Devin and Veronica Eckhardt stood on a street corner in July 2014 to watch
as a helicopter with their late son Connor's heart aboard departed
from Hoag Hospital in Newport Beach. More than a year later, Veronica
Eckhardt says that the light that shined brightly inside Connor —
the one that made him a happy, generous, life-loving teenager —
is present in the people who have received his donated organs.
In photographs of that moment last year, Veronica's hands are raised
toward the sky as if to say a final goodbye to her 19-year-old son, who
fell into a coma days earlier after smoking "spice" with a friend.
Spice, also known as K2, is a synthetic form of marijuana that some experts
say can overwhelm brain circuitry, leading to psychosis, kidney problems,
high body temperature, heart attack or death.
Since Connor's death, the Eckhardts have made it a mission to shine
a light on the dangers of synthetic marijuana. They created a nonprofit
called the Connor Project Foundation dedicated to educating the public
about the drug that killed their son. They have met with senators in an
attempt to change laws connected to spice, spoken with Drug Enforcement
Administration officials, participated in lectures at youth summits and
responded to countless messages from strangers who have a problem with
the drug or know someone who does.
"We wanted to have a greater opportunity to change how people think
about spice," Devin Eckhardt said. "Really, it's about teaching
people how to make informed choices — what they should say no to
and what to say yes to, like organ donation."
The Tree of Life, a large replica of a bamboo tree — widely regarded
as a symbol of virtue and longevity — was designed for the hospital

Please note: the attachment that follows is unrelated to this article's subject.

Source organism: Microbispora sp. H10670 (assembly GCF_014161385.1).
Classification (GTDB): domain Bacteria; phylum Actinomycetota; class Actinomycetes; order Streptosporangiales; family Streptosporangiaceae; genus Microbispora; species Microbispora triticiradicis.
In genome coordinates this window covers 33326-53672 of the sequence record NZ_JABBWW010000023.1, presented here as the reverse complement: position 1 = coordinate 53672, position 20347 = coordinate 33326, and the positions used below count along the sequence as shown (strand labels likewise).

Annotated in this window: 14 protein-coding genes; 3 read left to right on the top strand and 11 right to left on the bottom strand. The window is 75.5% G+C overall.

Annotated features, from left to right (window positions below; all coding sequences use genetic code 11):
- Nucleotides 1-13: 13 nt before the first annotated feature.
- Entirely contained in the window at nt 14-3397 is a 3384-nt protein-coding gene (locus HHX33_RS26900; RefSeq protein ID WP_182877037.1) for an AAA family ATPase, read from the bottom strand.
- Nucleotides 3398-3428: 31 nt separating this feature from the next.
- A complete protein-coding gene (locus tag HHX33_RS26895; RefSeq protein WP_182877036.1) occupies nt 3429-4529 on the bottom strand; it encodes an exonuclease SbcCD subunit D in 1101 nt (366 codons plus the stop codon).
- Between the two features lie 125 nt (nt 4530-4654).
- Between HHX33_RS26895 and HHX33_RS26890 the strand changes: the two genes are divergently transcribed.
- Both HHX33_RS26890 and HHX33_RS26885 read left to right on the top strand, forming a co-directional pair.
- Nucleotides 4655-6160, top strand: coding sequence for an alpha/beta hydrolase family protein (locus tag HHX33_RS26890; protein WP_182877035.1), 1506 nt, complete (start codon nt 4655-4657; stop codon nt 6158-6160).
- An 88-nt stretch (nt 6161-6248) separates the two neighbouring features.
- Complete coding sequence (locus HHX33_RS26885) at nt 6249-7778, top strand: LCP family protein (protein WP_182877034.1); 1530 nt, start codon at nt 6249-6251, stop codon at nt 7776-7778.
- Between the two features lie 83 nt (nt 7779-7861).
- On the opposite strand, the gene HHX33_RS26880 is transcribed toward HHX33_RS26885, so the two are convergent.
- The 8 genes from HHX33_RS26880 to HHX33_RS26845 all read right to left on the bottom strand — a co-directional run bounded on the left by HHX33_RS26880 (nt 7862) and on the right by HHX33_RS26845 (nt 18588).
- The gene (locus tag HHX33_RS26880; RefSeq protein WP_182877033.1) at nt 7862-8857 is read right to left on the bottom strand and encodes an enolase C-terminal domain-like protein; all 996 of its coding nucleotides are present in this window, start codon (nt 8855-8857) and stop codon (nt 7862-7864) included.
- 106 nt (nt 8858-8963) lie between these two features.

in 2011 to honor those who posthumously gave life or an improved quality
of life to a stranger through organ donation. From 2006 to 2014, Hoag
had 59 organ donors, the most of any nontrauma hospital in Orange County,
according to data provided by the hospital.
Tom Olds, a Hoag Hospital Foundation board member, knows firsthand the
joy and relief that organ donation can bring to families.
In 1993, Olds was 37 with a young family when he was told he needed a liver
He remembers being overwhelmed during his drive home with his wife after
hearing the news. At the time, the life expectancy for someone who received
a donated organ was five to 10 years, he said.
"We cried the whole way home," Olds said. "I just kept thinking
that I wasn't going to see my family grow up, see my kids graduate
from high school, college, get married. I was going to miss everything."
But, he said, because of advances in medicine involving organ donation,
he's healthy 22 years later.
"There may be nothing else in the human experience that is so intimate,"
he said. "Someone who chooses to bless the life of someone else in
a time of tragedy ... it's an extraordinary thing."
The Eckhardts said Connor chose to become an organ donor shortly before
his fatal encounter with spice. He called his father to ask for advice,
and after a lengthy conversation, he made up his mind — his driver's
license would bear the pink dot identifying him as willing to give up
his organs when he could no longer use them.
"Connor said, 'Someday when I die, I'm not going to need my
organs, and if I can help someone have a second chance, that's what
I want to do'," his mother recalled. "That was Connor to
a tee. He gave it all away."
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